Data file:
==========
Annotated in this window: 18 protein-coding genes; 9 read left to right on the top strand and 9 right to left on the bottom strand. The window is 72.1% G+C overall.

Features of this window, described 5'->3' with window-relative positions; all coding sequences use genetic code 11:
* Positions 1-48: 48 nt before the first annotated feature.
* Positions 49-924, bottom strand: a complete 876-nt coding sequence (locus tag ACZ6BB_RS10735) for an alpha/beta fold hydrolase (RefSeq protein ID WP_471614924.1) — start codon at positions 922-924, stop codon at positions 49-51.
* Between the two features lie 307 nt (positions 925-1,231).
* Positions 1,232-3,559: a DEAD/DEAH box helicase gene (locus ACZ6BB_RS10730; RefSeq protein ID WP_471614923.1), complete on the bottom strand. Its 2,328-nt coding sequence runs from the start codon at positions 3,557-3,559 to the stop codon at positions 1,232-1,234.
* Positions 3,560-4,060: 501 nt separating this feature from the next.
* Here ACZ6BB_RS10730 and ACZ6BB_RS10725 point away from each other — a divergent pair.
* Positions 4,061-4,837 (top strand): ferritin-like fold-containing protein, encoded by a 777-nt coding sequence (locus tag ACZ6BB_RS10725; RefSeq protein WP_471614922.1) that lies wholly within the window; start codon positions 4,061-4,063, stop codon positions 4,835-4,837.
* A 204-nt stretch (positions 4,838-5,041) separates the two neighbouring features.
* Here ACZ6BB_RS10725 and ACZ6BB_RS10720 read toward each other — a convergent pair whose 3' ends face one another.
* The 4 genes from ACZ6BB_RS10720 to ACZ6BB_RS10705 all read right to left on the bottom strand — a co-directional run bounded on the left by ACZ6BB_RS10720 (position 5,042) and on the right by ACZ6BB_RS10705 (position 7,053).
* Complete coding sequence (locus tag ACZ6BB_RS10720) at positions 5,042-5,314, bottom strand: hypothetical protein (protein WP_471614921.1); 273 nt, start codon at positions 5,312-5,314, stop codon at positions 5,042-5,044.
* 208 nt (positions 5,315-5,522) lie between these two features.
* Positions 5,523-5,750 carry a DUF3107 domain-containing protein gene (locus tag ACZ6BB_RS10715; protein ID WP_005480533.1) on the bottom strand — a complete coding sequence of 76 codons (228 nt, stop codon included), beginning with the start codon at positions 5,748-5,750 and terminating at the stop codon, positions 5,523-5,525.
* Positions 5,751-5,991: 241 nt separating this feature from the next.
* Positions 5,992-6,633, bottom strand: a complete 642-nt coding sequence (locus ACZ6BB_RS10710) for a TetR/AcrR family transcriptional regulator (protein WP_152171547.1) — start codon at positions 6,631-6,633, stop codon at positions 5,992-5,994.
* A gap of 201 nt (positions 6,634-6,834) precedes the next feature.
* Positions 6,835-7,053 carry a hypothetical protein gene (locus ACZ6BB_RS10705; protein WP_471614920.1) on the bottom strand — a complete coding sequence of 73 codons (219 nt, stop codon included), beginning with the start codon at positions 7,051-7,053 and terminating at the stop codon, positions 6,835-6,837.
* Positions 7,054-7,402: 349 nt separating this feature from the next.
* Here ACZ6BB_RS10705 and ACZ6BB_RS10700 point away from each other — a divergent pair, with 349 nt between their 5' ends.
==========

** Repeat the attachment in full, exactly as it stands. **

Annotated in this window: 18 protein-coding genes; 9 read left to right on the top strand and 9 right to left on the bottom strand. The window is 72.1% G+C overall.

Features of this window, described 5'->3' with window-relative positions; all coding sequences use genetic code 11:
* Positions 1-48: 48 nt before the first annotated feature.
* Positions 49-924, bottom strand: a complete 876-nt coding sequence (locus tag ACZ6BB_RS10735) for an alpha/beta fold hydrolase (RefSeq protein ID WP_471614924.1) — start codon at positions 922-924, stop codon at positions 49-51.
* Between the two features lie 307 nt (positions 925-1,231).
* Positions 1,232-3,559: a DEAD/DEAH box helicase gene (locus ACZ6BB_RS10730; RefSeq protein ID WP_471614923.1), complete on the bottom strand. Its 2,328-nt coding sequence runs from the start codon at positions 3,557-3,559 to the stop codon at positions 1,232-1,234.
* Positions 3,560-4,060: 501 nt separating this feature from the next.
* Here ACZ6BB_RS10730 and ACZ6BB_RS10725 point away from each other — a divergent pair.
* Positions 4,061-4,837 (top strand): ferritin-like fold-containing protein, encoded by a 777-nt coding sequence (locus tag ACZ6BB_RS10725; RefSeq protein WP_471614922.1) that lies wholly within the window; start codon positions 4,061-4,063, stop codon positions 4,835-4,837.
* A 204-nt stretch (positions 4,838-5,041) separates the two neighbouring features.
* Here ACZ6BB_RS10725 and ACZ6BB_RS10720 read toward each other — a convergent pair whose 3' ends face one another.
* The 4 genes from ACZ6BB_RS10720 to ACZ6BB_RS10705 all read right to left on the bottom strand — a co-directional run bounded on the left by ACZ6BB_RS10720 (position 5,042) and on the right by ACZ6BB_RS10705 (position 7,053).
* Complete coding sequence (locus tag ACZ6BB_RS10720) at positions 5,042-5,314, bottom strand: hypothetical protein (protein WP_471614921.1); 273 nt, start codon at positions 5,312-5,314, stop codon at positions 5,042-5,044.
* 208 nt (positions 5,315-5,522) lie between these two features.
* Positions 5,523-5,750 carry a DUF3107 domain-containing protein gene (locus tag ACZ6BB_RS10715; protein ID WP_005480533.1) on the bottom strand — a complete coding sequence of 76 codons (228 nt, stop codon included), beginning with the start codon at positions 5,748-5,750 and terminating at the stop codon, positions 5,523-5,525.
* Positions 5,751-5,991: 241 nt separating this feature from the next.
* Positions 5,992-6,633, bottom strand: a complete 642-nt coding sequence (locus ACZ6BB_RS10710) for a TetR/AcrR family transcriptional regulator (protein WP_152171547.1) — start codon at positions 6,631-6,633, stop codon at positions 5,992-5,994.
* A gap of 201 nt (positions 6,634-6,834) precedes the next feature.
* Positions 6,835-7,053 carry a hypothetical protein gene (locus ACZ6BB_RS10705; protein WP_471614920.1) on the bottom strand — a complete coding sequence of 73 codons (219 nt, stop codon included), beginning with the start codon at positions 7,051-7,053 and terminating at the stop codon, positions 6,835-6,837.
* Positions 7,054-7,402: 349 nt separating this feature from the next.
* Here ACZ6BB_RS10705 and ACZ6BB_RS10700 point away from each other — a divergent pair, with 349 nt between their 5' ends.